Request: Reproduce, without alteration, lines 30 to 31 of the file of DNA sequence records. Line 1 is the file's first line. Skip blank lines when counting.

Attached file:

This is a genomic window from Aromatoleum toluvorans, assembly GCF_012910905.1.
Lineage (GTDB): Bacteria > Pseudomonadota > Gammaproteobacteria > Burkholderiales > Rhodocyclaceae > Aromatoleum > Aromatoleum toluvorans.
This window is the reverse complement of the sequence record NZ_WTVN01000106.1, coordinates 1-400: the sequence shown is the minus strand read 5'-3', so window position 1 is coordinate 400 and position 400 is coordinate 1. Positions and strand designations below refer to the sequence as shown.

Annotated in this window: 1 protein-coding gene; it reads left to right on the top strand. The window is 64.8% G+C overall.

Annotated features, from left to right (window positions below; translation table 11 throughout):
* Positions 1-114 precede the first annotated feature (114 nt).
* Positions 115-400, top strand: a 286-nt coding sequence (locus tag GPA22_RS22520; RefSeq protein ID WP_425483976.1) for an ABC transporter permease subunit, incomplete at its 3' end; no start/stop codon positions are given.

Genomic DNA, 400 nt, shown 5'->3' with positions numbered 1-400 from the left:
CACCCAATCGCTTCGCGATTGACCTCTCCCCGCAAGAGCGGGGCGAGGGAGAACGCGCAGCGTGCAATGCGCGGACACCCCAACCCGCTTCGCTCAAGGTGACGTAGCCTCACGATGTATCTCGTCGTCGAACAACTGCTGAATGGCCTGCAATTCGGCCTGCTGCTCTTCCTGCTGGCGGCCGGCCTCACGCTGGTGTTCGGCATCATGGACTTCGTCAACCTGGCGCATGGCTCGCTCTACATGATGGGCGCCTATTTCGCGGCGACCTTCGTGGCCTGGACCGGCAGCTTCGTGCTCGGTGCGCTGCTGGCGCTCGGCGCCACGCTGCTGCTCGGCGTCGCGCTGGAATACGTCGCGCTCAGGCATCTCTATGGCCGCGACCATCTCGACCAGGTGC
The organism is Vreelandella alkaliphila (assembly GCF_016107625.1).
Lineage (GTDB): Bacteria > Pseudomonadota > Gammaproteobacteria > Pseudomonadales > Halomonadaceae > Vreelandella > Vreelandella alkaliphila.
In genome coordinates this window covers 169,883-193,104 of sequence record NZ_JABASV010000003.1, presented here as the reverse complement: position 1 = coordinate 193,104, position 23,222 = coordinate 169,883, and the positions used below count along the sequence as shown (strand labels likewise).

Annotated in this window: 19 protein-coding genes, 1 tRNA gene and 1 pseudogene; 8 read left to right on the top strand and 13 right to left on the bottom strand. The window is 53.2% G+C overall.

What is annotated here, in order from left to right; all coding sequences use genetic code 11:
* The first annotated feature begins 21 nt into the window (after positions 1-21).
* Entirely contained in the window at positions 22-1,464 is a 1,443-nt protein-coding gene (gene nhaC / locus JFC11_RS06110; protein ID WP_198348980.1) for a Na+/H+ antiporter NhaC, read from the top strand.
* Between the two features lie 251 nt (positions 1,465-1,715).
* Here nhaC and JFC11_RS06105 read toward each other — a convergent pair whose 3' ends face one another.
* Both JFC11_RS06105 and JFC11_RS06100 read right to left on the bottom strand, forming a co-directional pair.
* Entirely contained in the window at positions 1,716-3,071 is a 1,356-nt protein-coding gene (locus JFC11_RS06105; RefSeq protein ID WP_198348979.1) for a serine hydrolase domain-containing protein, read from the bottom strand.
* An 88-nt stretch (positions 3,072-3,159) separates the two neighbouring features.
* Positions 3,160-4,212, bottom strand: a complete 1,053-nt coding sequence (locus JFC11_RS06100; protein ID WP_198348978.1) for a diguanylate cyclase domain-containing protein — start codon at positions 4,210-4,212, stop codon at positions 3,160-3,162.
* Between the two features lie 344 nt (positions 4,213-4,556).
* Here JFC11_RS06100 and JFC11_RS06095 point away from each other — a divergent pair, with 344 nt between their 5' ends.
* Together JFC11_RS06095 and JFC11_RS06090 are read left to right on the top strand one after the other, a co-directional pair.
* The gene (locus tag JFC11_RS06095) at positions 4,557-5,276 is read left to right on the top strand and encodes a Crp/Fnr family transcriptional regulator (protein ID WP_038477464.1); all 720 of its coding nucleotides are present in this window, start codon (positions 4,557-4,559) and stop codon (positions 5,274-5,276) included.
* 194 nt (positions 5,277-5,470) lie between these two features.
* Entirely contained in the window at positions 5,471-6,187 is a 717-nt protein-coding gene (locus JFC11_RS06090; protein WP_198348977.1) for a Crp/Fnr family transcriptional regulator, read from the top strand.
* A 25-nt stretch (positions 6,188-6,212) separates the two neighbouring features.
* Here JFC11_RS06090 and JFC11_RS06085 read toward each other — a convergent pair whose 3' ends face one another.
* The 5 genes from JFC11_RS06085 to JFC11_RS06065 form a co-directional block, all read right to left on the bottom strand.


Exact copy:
* Here JFC11_RS06090 and JFC11_RS06085 read toward each other — a convergent pair whose 3' ends face one another.
* The 5 genes from JFC11_RS06085 to JFC11_RS06065 form a co-directional block, all read right to left on the bottom strand.